Are there any legal issues which need to be examined before choosing surrogacy as a way of conceiving a child?
What is meant by surrogacy?
Currently worldwide there are many couples who wish to conceive a child but due to medical factors of one or in some kinds both of the parents they are unable to do so.
There are various options open to couples in this situation such as adoption. Surrogacy provides these couples with a different option.
Surrogacy is also an option for men who are part of a same sex couple and who consequently are unable to have children.
Surrogacy is a process whereby a third person (a woman) is brought in as a surrogate parent to carry the child throughout the course of pregnancy. The baby when born will not belong to the surrogate mother but will be provided to the original couple at birth. Consequently legal issues may therefore arise.
Two different kinds of surrogacy
Currently there are two different kinds of surrogacy. They are as follows:
- Gestational Surrogacy
- Traditional Surrogacy
- Gestational surrogacy is the most common form or surrogacy and is a process whereby the Intended mother (the mother of the original couple) or a Donor’s egg is used. The Child will therefore not be genetically linked to the surrogate mother.
- Gestational surrogacy is the most common option for a woman who is not able to carry a pregnancy.
- Traditional surrogacy happens whereby the surrogate mother’s egg is fertilized by a sperm donor or by the sperm of the Intended father (the father from the original couple).
- In the case of traditional surrogacy the unborn child will be genetically related to the surrogate mother.
Can we use IVF for either of these processes?
In both of the above options for surrogacy the child can be conceived by IVF – in-vitro fertilization – in alternatively by artificial insemination.
Does the surrogate mother have to be from the UK?
Traditionally couples who are unable to conceive and who choose the option of surrogacy will often opt for a surrogate parent from the same country. In some cases it may even be a friend who offers their services as a surrogate.
However, in certain countries couples do not have the option of surrogacy due to legal reasons or sometimes financial reasons.
Recently we have seen the introduction of International surrogacy which extends the opportunity for surrogacy to parents who are not able to achieve it in their own country.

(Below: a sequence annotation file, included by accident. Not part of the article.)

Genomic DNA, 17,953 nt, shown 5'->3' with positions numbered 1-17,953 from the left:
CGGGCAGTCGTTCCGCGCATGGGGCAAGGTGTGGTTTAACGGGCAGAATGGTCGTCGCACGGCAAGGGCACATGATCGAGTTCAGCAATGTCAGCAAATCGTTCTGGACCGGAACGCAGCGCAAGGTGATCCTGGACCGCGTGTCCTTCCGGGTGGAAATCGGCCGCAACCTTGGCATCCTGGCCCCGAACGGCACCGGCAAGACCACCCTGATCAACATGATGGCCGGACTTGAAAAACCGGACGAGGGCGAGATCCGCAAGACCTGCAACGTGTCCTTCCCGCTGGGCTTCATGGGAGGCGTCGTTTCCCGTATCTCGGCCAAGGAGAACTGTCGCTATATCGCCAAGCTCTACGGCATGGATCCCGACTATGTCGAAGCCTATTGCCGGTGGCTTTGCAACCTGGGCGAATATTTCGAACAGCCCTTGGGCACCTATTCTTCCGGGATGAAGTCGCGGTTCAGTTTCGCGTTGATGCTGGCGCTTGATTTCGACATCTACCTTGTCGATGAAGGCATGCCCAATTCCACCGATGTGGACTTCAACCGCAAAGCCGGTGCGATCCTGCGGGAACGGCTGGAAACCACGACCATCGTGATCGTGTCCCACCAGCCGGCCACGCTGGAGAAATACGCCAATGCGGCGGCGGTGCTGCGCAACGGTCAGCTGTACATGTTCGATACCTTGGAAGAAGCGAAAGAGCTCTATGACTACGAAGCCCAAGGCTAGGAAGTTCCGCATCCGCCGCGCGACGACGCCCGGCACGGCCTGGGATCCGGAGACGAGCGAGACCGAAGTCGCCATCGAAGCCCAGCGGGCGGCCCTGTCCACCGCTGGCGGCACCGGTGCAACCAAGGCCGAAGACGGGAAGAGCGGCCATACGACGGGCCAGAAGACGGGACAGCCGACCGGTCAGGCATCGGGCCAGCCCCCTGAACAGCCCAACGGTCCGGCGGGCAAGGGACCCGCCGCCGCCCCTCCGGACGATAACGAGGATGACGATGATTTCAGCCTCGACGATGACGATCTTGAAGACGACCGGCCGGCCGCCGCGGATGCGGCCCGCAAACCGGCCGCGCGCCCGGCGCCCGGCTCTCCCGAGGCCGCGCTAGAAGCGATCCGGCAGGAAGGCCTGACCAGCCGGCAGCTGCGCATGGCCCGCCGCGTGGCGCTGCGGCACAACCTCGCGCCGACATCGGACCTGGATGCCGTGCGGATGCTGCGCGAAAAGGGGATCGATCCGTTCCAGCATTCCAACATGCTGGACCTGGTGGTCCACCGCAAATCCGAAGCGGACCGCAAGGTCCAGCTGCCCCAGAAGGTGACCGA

So what are the legal issues which need to be taken into consideration?
A couple’s agreement with a woman to act as a surrogate parent is an agreement the same as any other which should be subject to the laws of contract. Many people may feel that it is not the best course of action to actually have an agreement in writing due to the subject matter of an agreement but in many cases a surrogate fee is involved so it should be desirable to have certain conditions in place.
The fee which will be paid to the surrogate parent will often depend upon the type of surrogacy which will be implemented. For example in relation to traditional surrogacy the surrogate parent is seen as both the carrier of the child but also the egg donor. Therefore many may feel that the surrogate fee should be higher than that for a Gestational surrogacy.
On the other hand a surrogate parent who is subject to a Gestational surrogacy may believe that their fee should be higher as they will be subject to more medication and often it is a process which is more time consuming.
How much fee is paid will depend purely on the parties involved but it is certainly wise to consider these kinds of issues when deciding on the fee.
Lump sum payment vs. scheduled payments
Many feel that it is not a good idea to offer a lump sum payment and that the preferable option may be to stager the payments throughout the different states of the pregnancy.
Often a monthly allowance is given which will be to cover such things as expenses on Insurance Premiums as a consequence of being pregnant, expenses in order to but medications and specific foods.
This monthly allowance and the conditions for which it will be provided will need to be fully explained in the contract.
It may also be a preferable option to insert a clause into the contract which specifies that the surrogate mother and her partner (if she has one) will give up all legal and parental rights and responsibilities for the child.
A clause such as this in a signed contract will eliminate any claim upon the child which the surrogate mother may wish to make in the future.